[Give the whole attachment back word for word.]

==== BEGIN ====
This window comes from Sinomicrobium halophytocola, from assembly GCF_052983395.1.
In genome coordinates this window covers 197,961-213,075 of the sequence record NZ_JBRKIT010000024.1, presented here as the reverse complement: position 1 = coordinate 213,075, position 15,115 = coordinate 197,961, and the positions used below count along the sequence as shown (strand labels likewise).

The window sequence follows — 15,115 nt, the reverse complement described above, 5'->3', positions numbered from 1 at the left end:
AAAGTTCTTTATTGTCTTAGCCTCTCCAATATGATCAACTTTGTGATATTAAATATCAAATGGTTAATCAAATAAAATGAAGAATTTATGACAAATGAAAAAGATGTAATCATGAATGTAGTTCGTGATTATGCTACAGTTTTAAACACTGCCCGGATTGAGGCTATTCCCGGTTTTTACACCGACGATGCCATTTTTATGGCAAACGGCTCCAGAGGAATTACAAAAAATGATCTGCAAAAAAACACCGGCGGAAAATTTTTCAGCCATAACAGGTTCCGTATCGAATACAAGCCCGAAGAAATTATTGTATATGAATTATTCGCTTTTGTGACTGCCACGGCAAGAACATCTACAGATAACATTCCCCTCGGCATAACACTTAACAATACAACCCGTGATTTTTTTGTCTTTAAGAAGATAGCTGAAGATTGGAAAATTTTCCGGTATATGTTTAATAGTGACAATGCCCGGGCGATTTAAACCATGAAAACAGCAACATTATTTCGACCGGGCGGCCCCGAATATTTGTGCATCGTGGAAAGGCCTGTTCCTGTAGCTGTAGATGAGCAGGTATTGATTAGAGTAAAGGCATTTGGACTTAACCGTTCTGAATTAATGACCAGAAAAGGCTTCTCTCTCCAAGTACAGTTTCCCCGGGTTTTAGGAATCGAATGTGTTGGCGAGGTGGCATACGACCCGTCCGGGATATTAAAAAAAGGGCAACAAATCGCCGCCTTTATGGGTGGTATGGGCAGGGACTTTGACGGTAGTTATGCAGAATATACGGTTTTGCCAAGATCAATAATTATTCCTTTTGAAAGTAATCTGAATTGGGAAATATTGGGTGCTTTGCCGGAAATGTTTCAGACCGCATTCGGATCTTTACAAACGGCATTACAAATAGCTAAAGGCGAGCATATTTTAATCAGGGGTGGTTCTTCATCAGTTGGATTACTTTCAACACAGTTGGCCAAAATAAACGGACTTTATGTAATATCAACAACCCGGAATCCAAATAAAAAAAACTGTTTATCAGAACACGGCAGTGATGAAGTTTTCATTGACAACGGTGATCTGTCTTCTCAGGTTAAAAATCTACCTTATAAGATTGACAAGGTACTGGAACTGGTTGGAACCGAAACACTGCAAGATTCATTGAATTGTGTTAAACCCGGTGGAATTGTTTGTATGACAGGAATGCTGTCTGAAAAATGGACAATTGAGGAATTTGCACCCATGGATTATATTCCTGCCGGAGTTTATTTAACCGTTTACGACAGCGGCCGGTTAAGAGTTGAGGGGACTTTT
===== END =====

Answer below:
This window comes from Sinomicrobium halophytocola, from assembly GCF_052983395.1.
In genome coordinates this window covers 197,961-213,075 of the sequence record NZ_JBRKIT010000024.1, presented here as the reverse complement: position 1 = coordinate 213,075, position 15,115 = coordinate 197,961, and the positions used below count along the sequence as shown (strand labels likewise).

The window sequence follows — 15,115 nt, the reverse complement described above, 5'->3', positions numbered from 1 at the left end:
AAAGTTCTTTATTGTCTTAGCCTCTCCAATATGATCAACTTTGTGATATTAAATATCAAATGGTTAATCAAATAAAATGAAGAATTTATGACAAATGAAAAAGATGTAATCATGAATGTAGTTCGTGATTATGCTACAGTTTTAAACACTGCCCGGATTGAGGCTATTCCCGGTTTTTACACCGACGATGCCATTTTTATGGCAAACGGCTCCAGAGGAATTACAAAAAATGATCTGCAAAAAAACACCGGCGGAAAATTTTTCAGCCATAACAGGTTCCGTATCGAATACAAGCCCGAAGAAATTATTGTATATGAATTATTCGCTTTTGTGACTGCCACGGCAAGAACATCTACAGATAACATTCCCCTCGGCATAACACTTAACAATACAACCCGTGATTTTTTTGTCTTTAAGAAGATAGCTGAAGATTGGAAAATTTTCCGGTATATGTTTAATAGTGACAATGCCCGGGCGATTTAAACCATGAAAACAGCAACATTATTTCGACCGGGCGGCCCCGAATATTTGTGCATCGTGGAAAGGCCTGTTCCTGTAGCTGTAGATGAGCAGGTATTGATTAGAGTAAAGGCATTTGGACTTAACCGTTCTGAATTAATGACCAGAAAAGGCTTCTCTCTCCAAGTACAGTTTCCCCGGGTTTTAGGAATCGAATGTGTTGGCGAGGTGGCATACGACCCGTCCGGGATATTAAAAAAAGGGCAACAAATCGCCGCCTTTATGGGTGGTATGGGCAGGGACTTTGACGGTAGTTATGCAGAATATACGGTTTTGCCAAGATCAATAATTATTCCTTTTGAAAGTAATCTGAATTGGGAAATATTGGGTGCTTTGCCGGAAATGTTTCAGACCGCATTCGGATCTTTACAAACGGCATTACAAATAGCTAAAGGCGAGCATATTTTAATCAGGGGTGGTTCTTCATCAGTTGGATTACTTTCAACACAGTTGGCCAAAATAAACGGACTTTATGTAATATCAACAACCCGGAATCCAAATAAAAAAAACTGTTTATCAGAACACGGCAGTGATGAAGTTTTCATTGACAACGGTGATCTGTCTTCTCAGGTTAAAAATCTACCTTATAAGATTGACAAGGTACTGGAACTGGTTGGAACCGAAACACTGCAAGATTCATTGAATTGTGTTAAACCCGGTGGAATTGTTTGTATGACAGGAATGCTGTCTGAAAAATGGACAATTGAGGAATTTGCACCCATGGATTATATTCCTGCCGGAGTTTATTTAACCGTTTACGACAGCGGCCGGTTAAGAGTTGAGGGGACTTTT